Baptista comes into the scene and says, "Why, how now, dame? Whence grows this insolence?" (2.1.24) He, obviously, doesn't get it. Kate's reply is that Bianca's "silence flouts me, and I'll be revenged" (2.1.29). In my opinion, this response confirms to me that Kate has a purpose in her actions: she wants a response from Bianca. She wants Bianca to realize the truth of their situation!

When Baptista sends Bianca inside, away from Kate, Kate says to Baptista: "Nay, now I see/She is your treasure" (2.1.32) Now, this is not a moment of jealously. I see Kate, instead, saying this disgustedly. She knows that Bianca--even golden child Bianca--is nothing to him. The same type of statement is made in King Lear. King Lear also sees his girls and their "love" as equated with treasure (and says so through his actions)--yet he is seeing their position in the wrong way...and it causes his downfall. We don't get anything so horrible here, but I think that Kate is just so angry that her father cannot love her as a human of worth and value not related to money.

Petruchio's willingness (and need) to use business language allows him to succeed with Baptista, but he knows such language will never work with Katharina...who he insists on calling "Kate." This moment is significant, of course, because he is dominating her through language--not through money or physical force. Baptista continues to "play a merchant's part," but Petruchio knows that he will only win out over Kate by taking away all material goods and talk of money (2.1.329). He makes clear that he will own her, perhaps in seriousness or perhaps in jest, when he says: "I will be master of what is mine own:/She is my goods, my chattels, she is my house,/My household stuff, my field, my barn,/My horse, my ox, my ass, my anything,/And here she stands, touch her whoever dare" (3.2.225-229). Well, yes. She is all of those things because it is the money she brings that will keep all of those things. But, the words are meant to imply ownership on a whole new level...and it is this that leads to how Kate plays the lines at the end of the play (oh, you know them...the whole placing of the wife's hand under the husband's foot thing).

There is a big debate about those final lines, of course. Is Kate really serious? Is she being sarcastic? Has she been tamed to a "household Kate" by Petruchio? In my opinion, yes--as much as can be expected. I totally buy Elizabeth Taylor's sincere reading of those lines. (Of course, the taming in that version had to do with taming a spoiled brat rather than a logically angry woman.) I don't think there is much sarcasm in them, especially in light of how I am reading her "shrewness." Petruchio, as much as I don't like him, has done one thing right. Even though he needs her money Petruchio is not throwing it in her face all of the time. Instead, he only wants her in the role of wife. I don't think that she minds it. She expects him to be like her father (a man incapable of seeing her as a daughter but only seeing her as a good to be traded). When Petruchio appears as just any other husband expecting wifely obedience (as much as I hate that theme, it must be acknowledged), I think Kate really is okay with it all.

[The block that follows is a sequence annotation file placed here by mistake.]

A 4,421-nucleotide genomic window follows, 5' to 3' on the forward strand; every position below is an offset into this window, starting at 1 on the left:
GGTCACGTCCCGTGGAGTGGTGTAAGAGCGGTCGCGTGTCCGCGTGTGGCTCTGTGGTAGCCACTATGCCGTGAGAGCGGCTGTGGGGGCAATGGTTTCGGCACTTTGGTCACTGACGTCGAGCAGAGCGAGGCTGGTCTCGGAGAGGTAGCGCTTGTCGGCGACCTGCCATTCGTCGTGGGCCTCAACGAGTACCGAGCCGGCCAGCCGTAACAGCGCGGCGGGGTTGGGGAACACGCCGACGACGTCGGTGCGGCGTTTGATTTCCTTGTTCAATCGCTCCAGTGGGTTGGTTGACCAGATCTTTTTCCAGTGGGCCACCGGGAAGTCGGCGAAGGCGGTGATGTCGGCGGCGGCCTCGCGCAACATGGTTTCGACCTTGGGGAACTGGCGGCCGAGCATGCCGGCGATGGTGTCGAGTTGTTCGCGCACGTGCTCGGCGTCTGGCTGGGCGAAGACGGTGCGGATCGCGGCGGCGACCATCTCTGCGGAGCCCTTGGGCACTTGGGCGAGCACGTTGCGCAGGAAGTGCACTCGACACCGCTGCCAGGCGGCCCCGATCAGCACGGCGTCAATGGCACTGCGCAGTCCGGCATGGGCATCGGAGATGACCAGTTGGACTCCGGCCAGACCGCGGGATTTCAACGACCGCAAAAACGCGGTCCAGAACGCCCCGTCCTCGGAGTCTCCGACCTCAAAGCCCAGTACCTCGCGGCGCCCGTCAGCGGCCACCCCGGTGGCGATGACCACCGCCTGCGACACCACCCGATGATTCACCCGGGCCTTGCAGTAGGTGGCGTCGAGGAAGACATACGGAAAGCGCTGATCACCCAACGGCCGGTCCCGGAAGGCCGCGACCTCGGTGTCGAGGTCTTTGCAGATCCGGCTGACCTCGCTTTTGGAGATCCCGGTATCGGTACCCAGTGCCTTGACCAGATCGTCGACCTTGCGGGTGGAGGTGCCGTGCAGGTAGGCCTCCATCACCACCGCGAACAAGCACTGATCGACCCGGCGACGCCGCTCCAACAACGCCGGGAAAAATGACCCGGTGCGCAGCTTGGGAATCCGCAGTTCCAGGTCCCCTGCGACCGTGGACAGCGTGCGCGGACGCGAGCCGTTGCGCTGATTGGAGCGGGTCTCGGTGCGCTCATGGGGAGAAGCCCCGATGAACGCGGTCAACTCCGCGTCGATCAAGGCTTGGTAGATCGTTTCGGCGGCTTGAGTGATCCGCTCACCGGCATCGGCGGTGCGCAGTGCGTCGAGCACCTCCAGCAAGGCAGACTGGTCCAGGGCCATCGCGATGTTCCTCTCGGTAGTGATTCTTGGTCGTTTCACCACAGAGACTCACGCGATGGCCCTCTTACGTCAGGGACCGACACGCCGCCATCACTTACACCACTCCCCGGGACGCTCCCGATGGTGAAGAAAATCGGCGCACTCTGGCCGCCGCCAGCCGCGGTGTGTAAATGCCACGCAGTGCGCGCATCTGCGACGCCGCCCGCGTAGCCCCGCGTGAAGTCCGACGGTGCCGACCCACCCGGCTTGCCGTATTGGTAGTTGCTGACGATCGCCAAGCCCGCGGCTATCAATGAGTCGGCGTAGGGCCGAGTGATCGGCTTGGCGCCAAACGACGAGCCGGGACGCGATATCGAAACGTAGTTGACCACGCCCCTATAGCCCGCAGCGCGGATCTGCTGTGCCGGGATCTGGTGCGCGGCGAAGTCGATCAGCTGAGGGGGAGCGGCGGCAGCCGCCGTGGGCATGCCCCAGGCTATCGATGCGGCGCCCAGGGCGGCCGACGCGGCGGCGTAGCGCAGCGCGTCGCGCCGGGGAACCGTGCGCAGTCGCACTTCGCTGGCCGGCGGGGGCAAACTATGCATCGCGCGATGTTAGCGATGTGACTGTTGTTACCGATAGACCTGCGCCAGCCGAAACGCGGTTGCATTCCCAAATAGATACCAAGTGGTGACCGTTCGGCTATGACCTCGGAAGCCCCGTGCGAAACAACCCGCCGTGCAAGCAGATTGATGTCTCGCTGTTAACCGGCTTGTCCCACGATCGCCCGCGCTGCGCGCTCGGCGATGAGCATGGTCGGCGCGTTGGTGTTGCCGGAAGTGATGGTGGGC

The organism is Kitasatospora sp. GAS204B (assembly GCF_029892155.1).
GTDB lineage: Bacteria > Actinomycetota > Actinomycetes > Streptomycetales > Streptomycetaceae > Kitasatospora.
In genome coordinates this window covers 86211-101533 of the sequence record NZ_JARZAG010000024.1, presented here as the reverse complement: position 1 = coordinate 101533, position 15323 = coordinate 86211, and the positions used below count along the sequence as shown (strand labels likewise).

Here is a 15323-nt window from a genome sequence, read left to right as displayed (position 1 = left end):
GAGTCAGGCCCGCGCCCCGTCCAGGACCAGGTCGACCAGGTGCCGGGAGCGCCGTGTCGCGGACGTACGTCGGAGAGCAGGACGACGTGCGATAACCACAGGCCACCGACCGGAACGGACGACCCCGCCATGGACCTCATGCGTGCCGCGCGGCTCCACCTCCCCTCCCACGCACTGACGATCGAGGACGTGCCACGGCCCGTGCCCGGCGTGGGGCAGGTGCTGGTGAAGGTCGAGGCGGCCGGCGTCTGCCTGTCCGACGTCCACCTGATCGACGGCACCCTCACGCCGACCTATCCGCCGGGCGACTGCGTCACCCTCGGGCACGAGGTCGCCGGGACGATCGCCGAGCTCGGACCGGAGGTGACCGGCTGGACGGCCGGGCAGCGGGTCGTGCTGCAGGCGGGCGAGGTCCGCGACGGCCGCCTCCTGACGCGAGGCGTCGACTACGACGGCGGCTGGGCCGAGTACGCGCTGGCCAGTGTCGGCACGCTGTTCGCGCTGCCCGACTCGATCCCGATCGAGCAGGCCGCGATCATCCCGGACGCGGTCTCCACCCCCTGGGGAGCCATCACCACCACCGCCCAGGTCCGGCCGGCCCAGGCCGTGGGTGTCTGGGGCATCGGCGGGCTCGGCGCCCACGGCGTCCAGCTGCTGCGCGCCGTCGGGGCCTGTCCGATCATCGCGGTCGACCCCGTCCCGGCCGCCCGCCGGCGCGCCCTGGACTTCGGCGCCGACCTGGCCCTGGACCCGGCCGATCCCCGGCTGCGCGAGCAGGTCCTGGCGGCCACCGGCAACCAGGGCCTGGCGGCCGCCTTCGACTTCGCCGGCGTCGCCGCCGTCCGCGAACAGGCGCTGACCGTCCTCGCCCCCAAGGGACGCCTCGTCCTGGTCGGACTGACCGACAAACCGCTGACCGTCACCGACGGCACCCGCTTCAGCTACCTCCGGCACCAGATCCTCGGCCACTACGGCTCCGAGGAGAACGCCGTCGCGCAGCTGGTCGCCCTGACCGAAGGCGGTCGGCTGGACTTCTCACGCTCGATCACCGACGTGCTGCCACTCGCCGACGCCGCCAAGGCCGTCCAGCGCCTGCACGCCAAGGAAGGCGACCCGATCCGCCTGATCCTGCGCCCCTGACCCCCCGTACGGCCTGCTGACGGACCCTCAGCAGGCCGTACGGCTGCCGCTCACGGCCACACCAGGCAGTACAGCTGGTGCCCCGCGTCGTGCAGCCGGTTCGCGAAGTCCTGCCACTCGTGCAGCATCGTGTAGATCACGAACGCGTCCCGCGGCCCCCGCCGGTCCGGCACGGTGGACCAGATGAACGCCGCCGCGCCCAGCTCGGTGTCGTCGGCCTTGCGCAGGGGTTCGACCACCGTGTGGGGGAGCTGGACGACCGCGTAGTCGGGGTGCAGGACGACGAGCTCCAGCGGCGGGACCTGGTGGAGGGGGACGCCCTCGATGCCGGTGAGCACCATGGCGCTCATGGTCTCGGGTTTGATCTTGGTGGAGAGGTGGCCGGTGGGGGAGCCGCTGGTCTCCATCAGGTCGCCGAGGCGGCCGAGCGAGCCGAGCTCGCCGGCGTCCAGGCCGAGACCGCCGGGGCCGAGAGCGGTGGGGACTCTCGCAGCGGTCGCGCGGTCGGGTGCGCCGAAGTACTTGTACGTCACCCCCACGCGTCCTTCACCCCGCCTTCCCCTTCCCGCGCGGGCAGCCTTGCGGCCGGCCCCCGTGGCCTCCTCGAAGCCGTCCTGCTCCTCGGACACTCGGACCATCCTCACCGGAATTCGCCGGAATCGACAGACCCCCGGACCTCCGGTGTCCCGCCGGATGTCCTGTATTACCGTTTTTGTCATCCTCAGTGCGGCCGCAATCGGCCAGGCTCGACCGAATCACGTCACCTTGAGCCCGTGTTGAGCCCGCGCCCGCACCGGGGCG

Now, as a side note (and I can't remember if I have mentioned this on the blog before), I am using the Royal Shakespeare Company edition of this play (and a few others). I like these editions because they include interviews and notes about stage productions (including photos). However, interestingly, I disagree with most of the commentary included. For example, Fiona Shaw states that Kate falls for Petruchio because he "genuinely wants her." As she says, "It may only be for her money or services...but at least she will be valued for something" (137). I don't agree with the idea that Kate is excited about being valued for her "money or services"...that is exactly what she has been running from during the play.

A comment that I agree with a bit more is this one by Gregory Doran. He says:

"Kate isn't a stereotype, she's an accurate portrait of a woman of low self-esteem, forced to think of herself in the mercantile world of the play as a devalued chattel, until she meets a man with similar problems in his life and they recognize a like spirit." (148)

I agree with everything he says EXCEPT the part about Kate having "low self-esteem." I think he must be reading lines like the "treasure" line as Kate expressing jealously. But, as I said, I don't think that at all. I do think that his acknowledgment of Kate and Petruchio coming to a real understanding is dead accurate. Kate is a woman of intelligence, but she is frustrated and angry. It is only through seeing herself differently in a relationship with a man that she can actually change. It is a profound thing...but not always portrayed in a profound way.

In any case, this is the reading that I have of The Taming of the Shrew. I am mostly satisfied with it, but I still don't like the play. It feels so incomplete to me and I don't think Shakespeare had much to do with the writing of it or had help or just based it off of well-known sources so familiar that he wasn't as careful as he would be in later plays (some of this I read in the intro...and that makes complete sense to me).